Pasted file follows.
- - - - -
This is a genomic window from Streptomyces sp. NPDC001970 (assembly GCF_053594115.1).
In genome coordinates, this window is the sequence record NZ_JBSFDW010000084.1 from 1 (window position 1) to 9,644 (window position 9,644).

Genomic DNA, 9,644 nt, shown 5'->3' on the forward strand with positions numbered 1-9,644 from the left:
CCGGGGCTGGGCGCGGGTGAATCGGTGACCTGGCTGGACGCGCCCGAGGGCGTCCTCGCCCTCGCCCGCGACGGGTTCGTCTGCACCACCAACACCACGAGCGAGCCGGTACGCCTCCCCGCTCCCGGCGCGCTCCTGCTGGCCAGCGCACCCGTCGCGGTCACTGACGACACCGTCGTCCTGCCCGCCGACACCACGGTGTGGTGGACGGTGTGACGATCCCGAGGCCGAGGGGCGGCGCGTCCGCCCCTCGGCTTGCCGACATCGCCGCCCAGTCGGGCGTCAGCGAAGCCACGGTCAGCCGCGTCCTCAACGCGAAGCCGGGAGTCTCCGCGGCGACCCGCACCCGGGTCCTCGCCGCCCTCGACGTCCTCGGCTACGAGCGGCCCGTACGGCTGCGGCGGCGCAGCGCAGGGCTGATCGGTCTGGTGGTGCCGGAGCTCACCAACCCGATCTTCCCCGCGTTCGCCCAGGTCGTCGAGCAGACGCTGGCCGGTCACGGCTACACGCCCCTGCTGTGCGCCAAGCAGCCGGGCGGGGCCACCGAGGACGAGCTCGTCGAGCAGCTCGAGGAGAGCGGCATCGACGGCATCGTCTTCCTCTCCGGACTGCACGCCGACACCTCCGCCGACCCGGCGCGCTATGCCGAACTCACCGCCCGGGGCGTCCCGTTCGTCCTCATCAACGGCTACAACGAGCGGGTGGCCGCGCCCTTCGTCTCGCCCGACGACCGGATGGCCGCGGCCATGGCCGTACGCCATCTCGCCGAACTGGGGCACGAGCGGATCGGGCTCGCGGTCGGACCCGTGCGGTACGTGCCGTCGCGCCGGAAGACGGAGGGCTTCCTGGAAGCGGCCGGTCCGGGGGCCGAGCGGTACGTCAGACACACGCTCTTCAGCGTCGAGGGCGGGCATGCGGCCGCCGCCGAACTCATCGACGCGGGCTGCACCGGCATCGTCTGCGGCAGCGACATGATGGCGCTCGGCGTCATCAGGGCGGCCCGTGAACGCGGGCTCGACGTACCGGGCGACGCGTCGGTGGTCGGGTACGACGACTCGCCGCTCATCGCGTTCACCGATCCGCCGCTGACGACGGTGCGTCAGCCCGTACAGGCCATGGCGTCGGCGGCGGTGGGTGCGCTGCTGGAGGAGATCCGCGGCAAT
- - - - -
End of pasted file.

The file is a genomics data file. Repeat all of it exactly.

This is a genomic window from Streptomyces sp. NPDC001970 (assembly GCF_053594115.1).
In genome coordinates, this window is the sequence record NZ_JBSFDW010000084.1 from 1 (window position 1) to 9,644 (window position 9,644).

Genomic DNA, 9,644 nt, shown 5'->3' on the forward strand with positions numbered 1-9,644 from the left:
CCGGGGCTGGGCGCGGGTGAATCGGTGACCTGGCTGGACGCGCCCGAGGGCGTCCTCGCCCTCGCCCGCGACGGGTTCGTCTGCACCACCAACACCACGAGCGAGCCGGTACGCCTCCCCGCTCCCGGCGCGCTCCTGCTGGCCAGCGCACCCGTCGCGGTCACTGACGACACCGTCGTCCTGCCCGCCGACACCACGGTGTGGTGGACGGTGTGACGATCCCGAGGCCGAGGGGCGGCGCGTCCGCCCCTCGGCTTGCCGACATCGCCGCCCAGTCGGGCGTCAGCGAAGCCACGGTCAGCCGCGTCCTCAACGCGAAGCCGGGAGTCTCCGCGGCGACCCGCACCCGGGTCCTCGCCGCCCTCGACGTCCTCGGCTACGAGCGGCCCGTACGGCTGCGGCGGCGCAGCGCAGGGCTGATCGGTCTGGTGGTGCCGGAGCTCACCAACCCGATCTTCCCCGCGTTCGCCCAGGTCGTCGAGCAGACGCTGGCCGGTCACGGCTACACGCCCCTGCTGTGCGCCAAGCAGCCGGGCGGGGCCACCGAGGACGAGCTCGTCGAGCAGCTCGAGGAGAGCGGCATCGACGGCATCGTCTTCCTCTCCGGACTGCACGCCGACACCTCCGCCGACCCGGCGCGCTATGCCGAACTCACCGCCCGGGGCGTCCCGTTCGTCCTCATCAACGGCTACAACGAGCGGGTGGCCGCGCCCTTCGTCTCGCCCGACGACCGGATGGCCGCGGCCATGGCCGTACGCCATCTCGCCGAACTGGGGCACGAGCGGATCGGGCTCGCGGTCGGACCCGTGCGGTACGTGCCGTCGCGCCGGAAGACGGAGGGCTTCCTGGAAGCGGCCGGTCCGGGGGCCGAGCGGTACGTCAGACACACGCTCTTCAGCGTCGAGGGCGGGCATGCGGCCGCCGCCGAACTCATCGACGCGGGCTGCACCGGCATCGTCTGCGGCAGCGACATGATGGCGCTCGGCGTCATCAGGGCGGCCCGTGAACGCGGGCTCGACGTACCGGGCGACGCGTCGGTGGTCGGGTACGACGACTCGCCGCTCATCGCGTTCACCGATCCGCCGCTGACGACGGTGCGTCAGCCCGTACAGGCCATGGCGTCGGCGGCGGTGGGTGCGCTGCTGGAGGAGATCCGCGGCAAT